The Baldwin Piano & Organ Co. was originally a retail enterprise founded by Dwight Hamilton Baldwin (1821-1899) in 1862. Dwight Baldwin was a music teacher living near Cincinnati, OH. The Baldwin Piano & Organ Co. sold Steinway and Chickering pianos until 1890 when they discontinued franchising with Steinway and changed their trade from retail to piano making. Less than 10 years later, Baldwin had produced pianos that won the grand prize at both the 1900 International Exposition in Paris and the 1904 International Exposition in St. Louis, MO. Unfortunately, Dwight Baldwin never got to see his company earn these awards as he died in 1899. The company’s bookkeeper, Lucien Wulsin, became a leader in the company shortly after Baldwin’s death. He implemented many improved business plans for organization and merchandising, which helped Baldwin thrive and become one of the most stable piano companies of the early 1900s.
One of Mr. Wulsin business strategies was to build up large cash reserves during good years as they had through the 1910’s and 1920’s. When the depression hit and many other piano companies quickly folded, Baldwin was able to weather the down turn. During the war years, when piano manufacturing was banned, Baldwin was contracted to make plywood components for air planes. This experience allowed them to develop the early multiply pin blocks in which they led the world after WWII.
In subsequent years the company grew rapidly and had many very successful lines. The Acrosonic spinet is by far and away the best spinet ever made and they made hundreds of thousands of them. The Hamilton studio upright became ubiquitous in public education and their grand pianos were second only to Steinway on concert stages all over the world.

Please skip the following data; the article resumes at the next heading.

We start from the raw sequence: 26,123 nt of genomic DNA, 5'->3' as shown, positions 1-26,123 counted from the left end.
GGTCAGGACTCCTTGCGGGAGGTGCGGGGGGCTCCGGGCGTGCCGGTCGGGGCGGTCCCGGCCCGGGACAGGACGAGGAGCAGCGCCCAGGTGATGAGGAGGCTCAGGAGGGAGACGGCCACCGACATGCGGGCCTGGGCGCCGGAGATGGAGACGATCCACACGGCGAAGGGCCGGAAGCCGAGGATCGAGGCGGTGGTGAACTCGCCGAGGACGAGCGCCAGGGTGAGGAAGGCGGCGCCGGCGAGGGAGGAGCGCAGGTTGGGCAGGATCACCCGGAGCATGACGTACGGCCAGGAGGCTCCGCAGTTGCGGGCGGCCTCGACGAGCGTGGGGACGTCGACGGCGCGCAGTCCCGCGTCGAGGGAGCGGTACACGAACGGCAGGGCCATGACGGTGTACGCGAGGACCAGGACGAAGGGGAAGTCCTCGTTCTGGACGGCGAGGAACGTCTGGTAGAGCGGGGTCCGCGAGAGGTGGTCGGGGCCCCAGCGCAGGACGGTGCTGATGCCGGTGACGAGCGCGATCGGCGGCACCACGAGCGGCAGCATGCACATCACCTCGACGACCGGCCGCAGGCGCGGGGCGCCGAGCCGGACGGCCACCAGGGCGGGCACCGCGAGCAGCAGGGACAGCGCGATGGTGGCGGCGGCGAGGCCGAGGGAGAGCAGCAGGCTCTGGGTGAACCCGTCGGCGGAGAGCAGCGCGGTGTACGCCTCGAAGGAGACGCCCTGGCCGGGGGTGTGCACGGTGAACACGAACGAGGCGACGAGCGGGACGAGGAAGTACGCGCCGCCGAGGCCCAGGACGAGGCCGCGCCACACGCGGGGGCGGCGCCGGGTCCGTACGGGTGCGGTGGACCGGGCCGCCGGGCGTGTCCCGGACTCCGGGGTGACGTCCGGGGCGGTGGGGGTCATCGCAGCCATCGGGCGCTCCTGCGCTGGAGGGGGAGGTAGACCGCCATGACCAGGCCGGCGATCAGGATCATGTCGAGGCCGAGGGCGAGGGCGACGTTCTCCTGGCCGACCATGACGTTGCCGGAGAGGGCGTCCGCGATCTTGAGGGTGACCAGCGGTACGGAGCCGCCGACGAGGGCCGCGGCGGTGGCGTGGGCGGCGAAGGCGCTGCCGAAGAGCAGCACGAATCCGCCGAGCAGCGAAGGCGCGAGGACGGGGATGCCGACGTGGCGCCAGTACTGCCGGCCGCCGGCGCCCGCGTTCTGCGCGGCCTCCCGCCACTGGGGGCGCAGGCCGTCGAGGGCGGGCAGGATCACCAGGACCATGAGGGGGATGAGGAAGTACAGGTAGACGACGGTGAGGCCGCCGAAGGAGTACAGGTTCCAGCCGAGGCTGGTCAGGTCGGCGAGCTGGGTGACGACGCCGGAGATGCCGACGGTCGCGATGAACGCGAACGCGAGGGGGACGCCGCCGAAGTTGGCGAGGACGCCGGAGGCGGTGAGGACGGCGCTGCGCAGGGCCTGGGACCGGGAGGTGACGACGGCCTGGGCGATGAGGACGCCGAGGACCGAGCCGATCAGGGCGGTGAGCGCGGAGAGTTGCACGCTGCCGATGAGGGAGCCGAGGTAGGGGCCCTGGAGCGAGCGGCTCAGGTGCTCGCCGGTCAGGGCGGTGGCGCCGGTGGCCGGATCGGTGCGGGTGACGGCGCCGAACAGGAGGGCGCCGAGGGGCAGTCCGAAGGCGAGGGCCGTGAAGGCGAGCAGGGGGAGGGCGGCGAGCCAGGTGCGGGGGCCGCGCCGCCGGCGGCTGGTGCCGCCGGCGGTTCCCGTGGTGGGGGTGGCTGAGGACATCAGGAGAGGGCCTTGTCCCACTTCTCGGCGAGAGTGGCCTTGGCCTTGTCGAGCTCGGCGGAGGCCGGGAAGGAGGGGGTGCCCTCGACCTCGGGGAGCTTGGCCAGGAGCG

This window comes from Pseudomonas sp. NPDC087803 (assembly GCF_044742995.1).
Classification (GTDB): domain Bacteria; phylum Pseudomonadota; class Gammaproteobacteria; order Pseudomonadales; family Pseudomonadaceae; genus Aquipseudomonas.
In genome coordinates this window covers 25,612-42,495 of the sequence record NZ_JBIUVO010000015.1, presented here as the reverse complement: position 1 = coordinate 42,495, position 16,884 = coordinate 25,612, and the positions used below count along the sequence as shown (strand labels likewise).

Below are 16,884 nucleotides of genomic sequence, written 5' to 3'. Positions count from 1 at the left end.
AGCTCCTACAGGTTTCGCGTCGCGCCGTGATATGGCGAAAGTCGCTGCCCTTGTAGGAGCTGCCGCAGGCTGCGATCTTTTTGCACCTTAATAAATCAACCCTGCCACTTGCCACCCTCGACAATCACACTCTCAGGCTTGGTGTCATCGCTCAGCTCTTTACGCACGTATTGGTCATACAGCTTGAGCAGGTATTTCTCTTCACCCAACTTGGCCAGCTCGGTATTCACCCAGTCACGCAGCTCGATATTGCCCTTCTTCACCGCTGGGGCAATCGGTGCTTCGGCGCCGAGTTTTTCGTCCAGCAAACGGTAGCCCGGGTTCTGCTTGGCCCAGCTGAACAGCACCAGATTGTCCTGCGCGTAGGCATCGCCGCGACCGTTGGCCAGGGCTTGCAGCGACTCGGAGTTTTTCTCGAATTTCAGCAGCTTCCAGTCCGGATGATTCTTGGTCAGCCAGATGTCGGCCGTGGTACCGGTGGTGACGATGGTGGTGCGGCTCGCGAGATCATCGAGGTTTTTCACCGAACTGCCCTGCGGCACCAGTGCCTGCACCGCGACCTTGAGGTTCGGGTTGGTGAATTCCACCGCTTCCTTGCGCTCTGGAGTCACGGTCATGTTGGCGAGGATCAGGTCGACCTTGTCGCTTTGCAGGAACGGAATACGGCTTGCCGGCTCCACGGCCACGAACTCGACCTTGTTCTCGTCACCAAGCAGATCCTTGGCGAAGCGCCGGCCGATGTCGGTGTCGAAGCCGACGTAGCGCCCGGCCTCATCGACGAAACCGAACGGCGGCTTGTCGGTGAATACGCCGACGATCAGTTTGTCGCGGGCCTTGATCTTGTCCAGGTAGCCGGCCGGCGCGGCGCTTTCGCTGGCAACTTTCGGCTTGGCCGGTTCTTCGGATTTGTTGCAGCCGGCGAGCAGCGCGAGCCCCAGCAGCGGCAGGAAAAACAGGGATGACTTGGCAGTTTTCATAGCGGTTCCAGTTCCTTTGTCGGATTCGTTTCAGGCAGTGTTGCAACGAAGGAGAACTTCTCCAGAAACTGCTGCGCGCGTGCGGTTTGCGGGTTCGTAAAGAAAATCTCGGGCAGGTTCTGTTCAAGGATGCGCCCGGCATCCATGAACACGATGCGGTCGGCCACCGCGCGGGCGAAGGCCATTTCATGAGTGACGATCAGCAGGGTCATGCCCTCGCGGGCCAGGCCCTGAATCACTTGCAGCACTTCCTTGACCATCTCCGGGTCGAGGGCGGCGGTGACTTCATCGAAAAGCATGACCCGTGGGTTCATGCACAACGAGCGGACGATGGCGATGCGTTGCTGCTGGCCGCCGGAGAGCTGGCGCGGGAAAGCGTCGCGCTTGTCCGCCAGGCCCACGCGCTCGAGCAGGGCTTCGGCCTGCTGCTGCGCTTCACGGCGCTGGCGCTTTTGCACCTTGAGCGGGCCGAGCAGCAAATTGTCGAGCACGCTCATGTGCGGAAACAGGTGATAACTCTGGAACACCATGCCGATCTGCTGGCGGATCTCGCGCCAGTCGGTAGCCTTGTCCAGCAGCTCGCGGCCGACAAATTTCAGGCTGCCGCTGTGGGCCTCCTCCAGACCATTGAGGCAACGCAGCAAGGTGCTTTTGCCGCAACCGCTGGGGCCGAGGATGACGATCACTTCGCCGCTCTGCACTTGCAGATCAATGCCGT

However they eventually got distracted from their core business and by the 1980’s owned about 200 Savings and Loans. When they went bankrupt in 1983 with $9 billion in liabilities they were the largest bankruptcy in history at the time. The piano business was sold to its management. The company went through many difficulties and again declared bankruptcy in 2001 and was acquired by Gibson Guitar.
Over the next year or so, I thought I might share some of my teaching principles. I would welcome any thoughts you may have. I laid out my principles of practice within a set of 10 commandments and 15 rules. The commandments are largely attitudinal and the rules are more practical. There is some overlap and redundancy but sometimes students need to hear the same principle expressed differently for its meaning and importance to become obvious.
4) THOU SHALT USE BOTH HANDS AT ALL TIMES.
Learning to play one hand with the other completely uninvolved and then to learn the other hand, does not prepare you to play both hands simultaneously. All that is accomplished is the illusion that the music has been learned. However the two-handed co-ordination needed to actually play doesn’t develop without two handed work. Whenever I have been asked to sight-read something, such as when I am accompanying a competition, no one is interested in hearing just one hand being played. We shouldn’t spend time learning a skill which doesn’t enhance our playing.